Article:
Archive for September, 2009

AZ288 Road-trip

Sunday, September 20th, 2009

The week before last, I had a camping trip all arranged – and then everybody backed out but me.

I went anyways, free from logistical negotiations (or the company of others).On my journey, I stopped to take pictures for my ongoing camping blog [column?] for Examiner.com. These will all eventually turn into articles, and I’ll link them here as they go online.

North of Globe, state highway 288 splits from 188 just past the east end of Lake Roosevelt, and begins to climb up into the Sierra Ancha Mountains. Don’t let the highway designation fool ya, AZ288 winds and dips and is only partially paved. I stopped and took photos of Sawmill Flats and Rose Creek campgrounds.

To the west is Salome Wilderness where lies Hell’s Hole. To the East is the Sierra Ancha wilderness, where I hiked the Sierra Ancha Superloop.

North of the wilderness areas, the road rolls through juniper scrub and finally into Pleasant Valley, where lies the town of Young. Finding a meal in Young has always challenged me, but I came upon Buddi’s Gas and Minimart, where the nice lady sold me a microwaved burrito. That’s the best meal service I’ve ever gotten in that community, built mostly by and for retirees and their hobby ranches. Tourists are somewhat beside the point.

Just north of Young, I split left to take FR 200 up Haigler Canyon to visit two more campgrounds. I stopped to read a sign about the Heber-Reno Sheep Driveway, a 3 mile wide corridor through which Basque herders drive sheep up to their summer pastures on top of the Mogollon Rim in the spring, and then back down to their winter pastures outside of Chandler in September. I literally thought to myself, “It’s September. Maybe I’ll see some…”

And there they were, on the other side of the road. The herder I talked to said they’d been on the trail for about three days. Photos on my other blog (because I’m outta space here): What Have We Learned.

It was raining on and off, but the gravel of FR 200 held firm. Alderwood Campground is remote, despite being tucked behind a small housing development. Haigler Canyon is more developed, but was empty save for cows when I visited. Even the hosts were gone.

FR200 dumps into FR 291, which dumps into AZ 260 – which is a real highway. I took that to the visitor’s center atop the rim, then cut through the FR 171 camping area, where a number of numbered campsites sit right on top of the Mogollon Rim. This is where I was with the kids when we were rained out prior to our General Crook Trail hike a few years ago. (Still one of my favorite articles.)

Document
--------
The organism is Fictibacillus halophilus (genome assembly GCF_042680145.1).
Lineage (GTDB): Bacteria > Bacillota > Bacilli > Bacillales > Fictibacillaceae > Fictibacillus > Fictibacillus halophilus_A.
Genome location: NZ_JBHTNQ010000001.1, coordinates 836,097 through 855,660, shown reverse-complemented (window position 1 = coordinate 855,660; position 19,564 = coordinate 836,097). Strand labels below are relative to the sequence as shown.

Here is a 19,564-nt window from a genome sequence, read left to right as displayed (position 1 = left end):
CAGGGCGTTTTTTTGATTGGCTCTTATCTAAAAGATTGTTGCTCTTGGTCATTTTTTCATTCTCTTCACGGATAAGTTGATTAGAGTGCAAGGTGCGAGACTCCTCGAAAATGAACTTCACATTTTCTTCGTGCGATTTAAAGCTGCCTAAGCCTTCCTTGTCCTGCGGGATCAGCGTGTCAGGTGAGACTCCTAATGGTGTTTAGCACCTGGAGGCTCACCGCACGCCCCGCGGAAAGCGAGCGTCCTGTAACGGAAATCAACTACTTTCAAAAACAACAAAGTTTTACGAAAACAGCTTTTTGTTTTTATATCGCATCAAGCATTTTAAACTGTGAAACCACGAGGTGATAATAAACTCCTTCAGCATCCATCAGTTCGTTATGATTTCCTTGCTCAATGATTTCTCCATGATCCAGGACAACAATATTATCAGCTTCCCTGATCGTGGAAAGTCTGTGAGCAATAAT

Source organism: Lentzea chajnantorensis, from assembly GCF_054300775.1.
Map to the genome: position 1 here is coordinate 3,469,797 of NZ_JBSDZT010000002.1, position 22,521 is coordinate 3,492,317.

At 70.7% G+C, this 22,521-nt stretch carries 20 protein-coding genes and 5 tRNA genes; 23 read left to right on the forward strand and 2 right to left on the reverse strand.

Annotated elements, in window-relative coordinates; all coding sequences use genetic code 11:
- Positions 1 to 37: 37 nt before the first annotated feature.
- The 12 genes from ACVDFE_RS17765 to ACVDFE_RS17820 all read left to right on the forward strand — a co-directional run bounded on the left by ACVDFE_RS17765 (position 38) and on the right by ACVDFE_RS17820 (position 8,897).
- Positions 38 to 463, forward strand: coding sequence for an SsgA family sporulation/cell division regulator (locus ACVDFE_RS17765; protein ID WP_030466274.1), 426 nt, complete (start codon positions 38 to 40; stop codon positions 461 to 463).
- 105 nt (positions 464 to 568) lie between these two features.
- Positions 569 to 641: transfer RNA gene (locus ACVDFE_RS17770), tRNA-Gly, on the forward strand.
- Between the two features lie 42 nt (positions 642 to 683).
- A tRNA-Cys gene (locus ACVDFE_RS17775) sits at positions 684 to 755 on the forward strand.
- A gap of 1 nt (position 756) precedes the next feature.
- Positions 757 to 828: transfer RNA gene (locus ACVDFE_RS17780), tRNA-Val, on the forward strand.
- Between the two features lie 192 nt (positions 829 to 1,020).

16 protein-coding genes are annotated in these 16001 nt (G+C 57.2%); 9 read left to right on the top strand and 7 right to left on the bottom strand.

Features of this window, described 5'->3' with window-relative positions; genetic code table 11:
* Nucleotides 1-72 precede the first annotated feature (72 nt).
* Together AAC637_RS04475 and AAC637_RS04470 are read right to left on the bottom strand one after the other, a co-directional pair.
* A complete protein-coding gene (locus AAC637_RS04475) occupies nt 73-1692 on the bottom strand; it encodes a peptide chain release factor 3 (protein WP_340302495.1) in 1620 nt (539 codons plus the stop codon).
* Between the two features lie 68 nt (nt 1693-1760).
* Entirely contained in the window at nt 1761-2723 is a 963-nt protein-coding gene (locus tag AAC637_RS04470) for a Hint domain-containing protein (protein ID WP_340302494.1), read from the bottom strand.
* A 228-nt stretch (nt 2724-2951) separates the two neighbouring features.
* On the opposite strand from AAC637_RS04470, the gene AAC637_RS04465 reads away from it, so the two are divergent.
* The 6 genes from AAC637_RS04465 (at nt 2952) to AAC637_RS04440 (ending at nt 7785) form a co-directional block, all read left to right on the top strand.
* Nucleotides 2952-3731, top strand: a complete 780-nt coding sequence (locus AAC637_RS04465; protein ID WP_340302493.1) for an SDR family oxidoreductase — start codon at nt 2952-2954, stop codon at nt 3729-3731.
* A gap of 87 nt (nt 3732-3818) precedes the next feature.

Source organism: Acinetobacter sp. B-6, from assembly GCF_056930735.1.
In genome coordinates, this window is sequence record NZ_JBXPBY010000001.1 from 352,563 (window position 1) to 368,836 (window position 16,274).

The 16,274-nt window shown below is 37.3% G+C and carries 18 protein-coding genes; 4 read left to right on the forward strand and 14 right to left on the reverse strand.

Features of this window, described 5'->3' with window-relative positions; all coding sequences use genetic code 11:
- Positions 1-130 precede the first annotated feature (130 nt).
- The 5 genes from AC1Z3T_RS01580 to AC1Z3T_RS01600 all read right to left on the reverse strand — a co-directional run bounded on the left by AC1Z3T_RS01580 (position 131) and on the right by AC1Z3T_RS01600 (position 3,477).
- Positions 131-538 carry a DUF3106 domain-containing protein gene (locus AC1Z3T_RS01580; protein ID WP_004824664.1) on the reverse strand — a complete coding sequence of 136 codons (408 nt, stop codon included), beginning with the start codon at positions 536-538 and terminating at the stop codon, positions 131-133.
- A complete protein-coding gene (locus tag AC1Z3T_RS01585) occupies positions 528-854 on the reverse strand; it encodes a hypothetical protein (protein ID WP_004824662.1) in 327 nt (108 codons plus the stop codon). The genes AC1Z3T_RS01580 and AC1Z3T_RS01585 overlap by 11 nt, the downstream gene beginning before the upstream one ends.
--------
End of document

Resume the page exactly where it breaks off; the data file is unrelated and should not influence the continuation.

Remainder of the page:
FR171 joins – yep – AZ288 on the other side, where I turned south towards a quartet of campgrounds in the NE corner of the Tonto NF. I had been warned that the Rodeo-Chedaski fire of several years ago had devastated the whole area, but I can report that while you can certainly see wide swaths of damage, the campgrounds are just fine.

Colcord Ridge

Airplane Flats

Valentine Ridge

and Upper Canyon Creek, where I ultimately camped.

There is a listed trail near Valentine Ridge (#550) which was scratched from my itinerary late in the guidebook days. It is geared (and graded) towards mountain bikes, so now I’m glad I skipped it.

The next morning I woke up, got to wear a jacket for a few hours (those not from Phoenix do not realize how special that is by September) and burned back to the valley to take care of other things.

Next time – more behind-the-hike stuff.

Tonto News Round-up September 2009

Friday, September 4th, 2009

Payson is burning!

No – not really. But it came close last Monday when the Wagon Wheel Fire torched the forest around Diamond Point, north of Payson and south of the RIm. This has forced some closures of roads and campgrounds.

You can track the fire management progress here.

A Lion in Kofa